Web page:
Born - September 16, 1885
Died - December 4, 1952
- was a German psychoanalyst but practiced in the U.S. in her later career
- had different theories of sexuality and the instinct orientation of psychoanalysis
- founder of Feminist Psychology
Karen Horney had two parents and one brother. In 1904, her mother left her father. Karen began having a crush on her older brother, causing him to freak out, and push her away. She got depressed when her brother stopped talking to her. While she was a medical student, she met her soon to be husband, Oskar Horney, who she married in 1909. A year later they gave birth to a little girl named Brigitte, the first of three daughters.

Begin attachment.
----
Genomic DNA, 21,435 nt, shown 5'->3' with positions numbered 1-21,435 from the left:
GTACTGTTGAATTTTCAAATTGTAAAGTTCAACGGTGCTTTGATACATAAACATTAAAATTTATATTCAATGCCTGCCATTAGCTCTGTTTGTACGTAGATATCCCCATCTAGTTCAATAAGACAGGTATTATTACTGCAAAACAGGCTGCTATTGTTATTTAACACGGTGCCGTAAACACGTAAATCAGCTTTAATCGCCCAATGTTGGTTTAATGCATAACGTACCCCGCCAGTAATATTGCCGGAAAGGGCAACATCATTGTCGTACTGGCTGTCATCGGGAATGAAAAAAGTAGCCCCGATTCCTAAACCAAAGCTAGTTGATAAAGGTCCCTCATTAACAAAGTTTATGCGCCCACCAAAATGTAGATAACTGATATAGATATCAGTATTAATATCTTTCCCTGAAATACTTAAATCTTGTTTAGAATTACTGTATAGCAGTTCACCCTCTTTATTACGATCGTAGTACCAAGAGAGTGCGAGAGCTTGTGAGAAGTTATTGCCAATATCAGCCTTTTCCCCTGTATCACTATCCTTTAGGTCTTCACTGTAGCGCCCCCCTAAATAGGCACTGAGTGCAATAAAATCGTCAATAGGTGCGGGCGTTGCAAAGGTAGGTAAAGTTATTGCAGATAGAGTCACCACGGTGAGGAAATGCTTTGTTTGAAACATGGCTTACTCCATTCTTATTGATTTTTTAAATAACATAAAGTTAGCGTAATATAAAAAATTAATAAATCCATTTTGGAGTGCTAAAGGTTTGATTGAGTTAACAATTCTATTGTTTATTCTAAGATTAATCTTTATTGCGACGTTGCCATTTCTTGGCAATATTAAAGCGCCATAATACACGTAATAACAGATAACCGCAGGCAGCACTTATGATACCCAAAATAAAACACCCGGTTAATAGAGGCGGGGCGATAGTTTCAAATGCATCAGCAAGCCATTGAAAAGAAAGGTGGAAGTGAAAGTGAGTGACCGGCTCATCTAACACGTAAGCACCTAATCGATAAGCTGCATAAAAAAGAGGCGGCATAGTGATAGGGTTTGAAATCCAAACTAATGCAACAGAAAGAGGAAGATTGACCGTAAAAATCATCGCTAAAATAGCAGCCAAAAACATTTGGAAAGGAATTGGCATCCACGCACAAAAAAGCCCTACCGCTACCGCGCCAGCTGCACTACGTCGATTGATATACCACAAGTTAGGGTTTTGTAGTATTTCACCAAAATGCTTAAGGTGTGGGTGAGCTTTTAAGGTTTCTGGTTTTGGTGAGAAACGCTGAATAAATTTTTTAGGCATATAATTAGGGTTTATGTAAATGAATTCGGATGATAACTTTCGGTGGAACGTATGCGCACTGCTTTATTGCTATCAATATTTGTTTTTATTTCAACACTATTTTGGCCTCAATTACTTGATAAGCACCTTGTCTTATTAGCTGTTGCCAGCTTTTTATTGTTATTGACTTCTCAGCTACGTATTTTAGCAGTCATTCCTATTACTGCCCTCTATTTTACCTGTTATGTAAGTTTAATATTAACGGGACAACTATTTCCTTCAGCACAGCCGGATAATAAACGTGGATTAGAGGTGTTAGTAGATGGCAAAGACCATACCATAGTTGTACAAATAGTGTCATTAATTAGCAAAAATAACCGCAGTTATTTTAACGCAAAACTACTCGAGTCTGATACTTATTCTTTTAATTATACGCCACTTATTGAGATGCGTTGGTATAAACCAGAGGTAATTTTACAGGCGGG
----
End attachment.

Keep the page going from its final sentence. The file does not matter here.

Horney believed neurosis to be a continuous process. During her years as a psychiatrist, she named ten patterns of neurotic needs (needs that all humans require to succeed in life).
In 1920, she started lecturing at the Institution for Psychoanalysis in Berlin. She also taught at a school in New York. In 1923, things with Karen's husband were not good at all. In that same year, her brother died of a pulmonary infection. Both these events contributing to her second stage of abject depression.
"Karen Horney." Wikipedia. Ed. Sharon Wrand. Wikimedia Foundation, 17 Aug. 2013. Web. 25 Aug. 2013.